Do not avoid drive times because you think people won’t be able to write down your number. You know that writing down your number is not the purpose of your advertising. The purpose of your advertising is to create the need to find your number.
Select the station or mix of stations that best match your target audience and your budget. It might be better to have more listeners in your target market than more listeners in general.
What does it cost?
The first thing you’re going to want to know is whether you can afford radio advertising. A short rule of thumb is, If you can afford print advertising you should be talking to your local radio stations as well.
The cost of both elements of your radio advertising – creative and airtime, is largely dictated by the number of listeners. Bigger stations cost more.
A simple advertisement for a small station will usually cost £200-£300. London stations and Digital Stations can cost up to ten times that.
The price includes:
… all licensed for broadcast on the identified station for 12 months from the first time it’s played.
Aim to spend at least 10% of your budget on the creative – for example…
Just because it’s longer, doesn’t mean an advertisement will cost more to make. A single voice 20 second ad will cost the same to make as the same voice on a 30 second or 40 second advertisement. The airtime will cost more however.
Good writers and producers make a huge difference to your campaign. Don’t be tempted to use an unproven writer or producer to get cheaper creative. Stations can and do refuse to broadcast audio that breaches the complex radio advertising rules or that is of too poor quality. Besides, this is the message you’re paying so much in airtime costs to be heard – make it the best it can be!
As with print once a script is approved for production, changes will incur extra costs. However you can usually relicence your ad for additional stations or a longer time for a proportion of the original fee.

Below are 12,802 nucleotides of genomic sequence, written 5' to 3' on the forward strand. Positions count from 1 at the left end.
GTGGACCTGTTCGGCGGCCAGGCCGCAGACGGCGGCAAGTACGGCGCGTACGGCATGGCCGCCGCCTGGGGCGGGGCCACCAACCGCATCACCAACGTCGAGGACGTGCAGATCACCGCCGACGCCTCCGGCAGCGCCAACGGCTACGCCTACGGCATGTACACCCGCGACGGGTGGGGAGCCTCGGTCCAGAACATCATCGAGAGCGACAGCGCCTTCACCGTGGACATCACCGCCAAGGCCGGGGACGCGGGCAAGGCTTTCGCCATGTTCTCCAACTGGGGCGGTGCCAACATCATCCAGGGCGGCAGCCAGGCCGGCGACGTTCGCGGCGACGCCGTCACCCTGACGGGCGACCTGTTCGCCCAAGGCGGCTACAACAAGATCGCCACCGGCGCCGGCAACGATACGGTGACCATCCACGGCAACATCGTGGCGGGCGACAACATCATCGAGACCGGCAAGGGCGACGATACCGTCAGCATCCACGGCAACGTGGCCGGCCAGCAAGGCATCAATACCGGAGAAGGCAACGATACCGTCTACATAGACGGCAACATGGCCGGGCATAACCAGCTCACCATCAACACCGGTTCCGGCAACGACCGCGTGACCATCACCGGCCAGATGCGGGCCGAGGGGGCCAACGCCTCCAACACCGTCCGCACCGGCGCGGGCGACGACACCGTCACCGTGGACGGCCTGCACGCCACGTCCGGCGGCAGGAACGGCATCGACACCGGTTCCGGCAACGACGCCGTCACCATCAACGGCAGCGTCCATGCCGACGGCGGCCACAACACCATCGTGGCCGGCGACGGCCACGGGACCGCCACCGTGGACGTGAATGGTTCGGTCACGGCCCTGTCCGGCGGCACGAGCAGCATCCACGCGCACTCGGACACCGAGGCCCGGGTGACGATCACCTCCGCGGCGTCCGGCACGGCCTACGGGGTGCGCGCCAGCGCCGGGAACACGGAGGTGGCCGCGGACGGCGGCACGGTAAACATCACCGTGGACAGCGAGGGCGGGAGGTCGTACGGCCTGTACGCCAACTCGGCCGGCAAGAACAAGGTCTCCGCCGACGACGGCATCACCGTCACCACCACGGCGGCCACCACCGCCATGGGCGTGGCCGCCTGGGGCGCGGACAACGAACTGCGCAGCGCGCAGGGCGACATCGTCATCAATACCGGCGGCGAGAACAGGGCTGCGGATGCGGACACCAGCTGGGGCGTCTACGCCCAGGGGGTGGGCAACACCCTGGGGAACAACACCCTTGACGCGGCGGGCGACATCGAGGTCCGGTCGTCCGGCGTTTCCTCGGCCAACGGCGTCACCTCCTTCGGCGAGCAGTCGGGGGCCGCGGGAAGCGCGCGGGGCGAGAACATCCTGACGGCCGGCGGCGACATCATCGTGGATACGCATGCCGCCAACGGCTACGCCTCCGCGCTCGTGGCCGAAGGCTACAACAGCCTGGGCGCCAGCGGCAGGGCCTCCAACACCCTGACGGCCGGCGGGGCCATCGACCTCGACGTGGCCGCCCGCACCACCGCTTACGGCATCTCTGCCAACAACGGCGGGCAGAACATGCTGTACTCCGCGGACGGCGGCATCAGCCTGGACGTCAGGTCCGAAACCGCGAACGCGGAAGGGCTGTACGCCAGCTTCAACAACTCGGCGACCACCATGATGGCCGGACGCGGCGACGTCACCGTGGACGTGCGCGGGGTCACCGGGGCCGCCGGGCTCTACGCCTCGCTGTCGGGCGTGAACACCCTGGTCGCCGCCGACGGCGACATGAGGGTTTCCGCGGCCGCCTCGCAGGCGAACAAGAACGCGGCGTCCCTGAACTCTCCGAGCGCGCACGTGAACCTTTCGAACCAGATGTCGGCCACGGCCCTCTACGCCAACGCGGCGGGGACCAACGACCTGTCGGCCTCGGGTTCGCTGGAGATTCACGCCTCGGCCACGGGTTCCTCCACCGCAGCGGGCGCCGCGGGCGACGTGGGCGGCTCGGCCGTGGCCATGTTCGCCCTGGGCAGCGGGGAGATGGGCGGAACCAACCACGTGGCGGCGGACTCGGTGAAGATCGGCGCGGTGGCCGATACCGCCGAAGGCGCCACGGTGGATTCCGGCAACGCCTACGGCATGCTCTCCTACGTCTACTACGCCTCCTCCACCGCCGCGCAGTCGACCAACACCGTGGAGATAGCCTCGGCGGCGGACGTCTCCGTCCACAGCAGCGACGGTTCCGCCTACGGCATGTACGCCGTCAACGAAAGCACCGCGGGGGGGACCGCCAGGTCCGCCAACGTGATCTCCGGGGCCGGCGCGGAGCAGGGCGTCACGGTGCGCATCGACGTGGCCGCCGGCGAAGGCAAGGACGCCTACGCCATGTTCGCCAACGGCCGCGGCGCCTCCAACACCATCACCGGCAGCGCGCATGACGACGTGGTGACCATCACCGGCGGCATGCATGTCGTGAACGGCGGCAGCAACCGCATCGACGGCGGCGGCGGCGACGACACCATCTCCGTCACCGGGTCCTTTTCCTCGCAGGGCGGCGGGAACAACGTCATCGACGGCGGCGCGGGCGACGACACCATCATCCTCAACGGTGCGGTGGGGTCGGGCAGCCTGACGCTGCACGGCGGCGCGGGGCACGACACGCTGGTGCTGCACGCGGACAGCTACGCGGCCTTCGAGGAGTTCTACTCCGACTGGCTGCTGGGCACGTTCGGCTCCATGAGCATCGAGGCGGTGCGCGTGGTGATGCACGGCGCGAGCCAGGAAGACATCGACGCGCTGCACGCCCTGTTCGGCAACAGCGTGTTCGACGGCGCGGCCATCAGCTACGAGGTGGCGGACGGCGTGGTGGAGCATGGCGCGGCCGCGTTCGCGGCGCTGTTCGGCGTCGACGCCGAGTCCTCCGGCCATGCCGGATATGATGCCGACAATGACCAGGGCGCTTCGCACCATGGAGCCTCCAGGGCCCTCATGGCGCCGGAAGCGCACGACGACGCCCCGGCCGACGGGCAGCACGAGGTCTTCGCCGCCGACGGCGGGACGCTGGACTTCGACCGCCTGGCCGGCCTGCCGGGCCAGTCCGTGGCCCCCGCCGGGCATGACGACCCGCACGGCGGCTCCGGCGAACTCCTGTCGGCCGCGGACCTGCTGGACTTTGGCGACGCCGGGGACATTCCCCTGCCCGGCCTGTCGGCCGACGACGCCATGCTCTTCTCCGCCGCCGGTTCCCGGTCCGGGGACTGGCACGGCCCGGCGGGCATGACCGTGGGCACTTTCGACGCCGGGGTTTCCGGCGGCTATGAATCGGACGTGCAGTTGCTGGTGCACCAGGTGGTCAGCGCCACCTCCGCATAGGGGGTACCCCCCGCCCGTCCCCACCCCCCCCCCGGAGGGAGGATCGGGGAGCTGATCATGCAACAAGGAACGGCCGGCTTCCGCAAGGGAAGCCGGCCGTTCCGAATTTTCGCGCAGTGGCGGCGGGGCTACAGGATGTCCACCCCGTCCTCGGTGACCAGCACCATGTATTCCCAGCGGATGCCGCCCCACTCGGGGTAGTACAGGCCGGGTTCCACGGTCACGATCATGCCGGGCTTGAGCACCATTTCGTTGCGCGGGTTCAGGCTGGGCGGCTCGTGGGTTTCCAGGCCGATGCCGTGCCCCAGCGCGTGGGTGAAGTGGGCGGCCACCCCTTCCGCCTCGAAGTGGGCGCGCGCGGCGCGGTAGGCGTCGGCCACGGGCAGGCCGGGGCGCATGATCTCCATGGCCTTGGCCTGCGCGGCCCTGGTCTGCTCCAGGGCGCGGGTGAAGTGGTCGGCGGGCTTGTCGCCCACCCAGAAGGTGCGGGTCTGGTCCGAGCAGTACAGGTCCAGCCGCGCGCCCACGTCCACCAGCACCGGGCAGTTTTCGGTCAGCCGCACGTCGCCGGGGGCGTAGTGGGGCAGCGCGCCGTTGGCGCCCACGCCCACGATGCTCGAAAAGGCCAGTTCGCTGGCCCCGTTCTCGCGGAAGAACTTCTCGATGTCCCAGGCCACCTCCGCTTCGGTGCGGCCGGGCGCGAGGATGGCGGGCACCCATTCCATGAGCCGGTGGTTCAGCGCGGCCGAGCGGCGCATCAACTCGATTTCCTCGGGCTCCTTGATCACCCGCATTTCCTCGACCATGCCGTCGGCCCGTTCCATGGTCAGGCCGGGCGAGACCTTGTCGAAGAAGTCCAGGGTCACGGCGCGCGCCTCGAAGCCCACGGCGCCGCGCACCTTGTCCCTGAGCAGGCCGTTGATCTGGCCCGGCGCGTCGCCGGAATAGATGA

Each station has a limited number of minutes a day to sell for advertising. Unlike print advertising where you can add extra advertising pages, on radio when the available minutes are sold there are no more.
If you book late, you might get a good price on “leftover” airtime as the station will want to sell it. But this practice can put your whole investment at risk if good (to you) airtime isn’t available. You might get lucky. Often you don’t. It’s generally best to plan in advance.
Airtime varies immensely depending on the station’s listener demographics. On a local station or a smallish AM station, you could possibly get a solid campaign for a few hundred pounds a week. Expect to be spending £1500 a week on a larger local or a regional station.
Radio is possibly one of the most cost-effective methods of advertising when you compare cost per thousand.
Because of RAJAR, every station can design an effective campaign for your target audience. Stations will typically put together a range of differently priced options for you to compare.
If you’re a first time advertiser, be prepared to pay in advance. However, most stations will let you prepay on a month by month basis until you have an account with them.
Don’t be afraid to ask for discounts on airtime as a first time customer.
If you’re going to use a creative agency – find out their experience in radio. Print, TV and Web are very different forms of advertising. You want to speak to people who are experienced in getting results from radio.
Some radio stations have their own creative departments. Because they specialise in radio, they are the best people to talk to about your creative, and making it work for you.
Involve the creative team early. There are no charges for writing ads – just for the production when you’re ready to proceed. You can afford to spend time getting a script that will work for you, whether it’s 10, 20, or 50 seconds, and then plan the campaign around making that as effective as possible.
Talk to the station or stations that best match your target audience, not just the one you listen you yourself.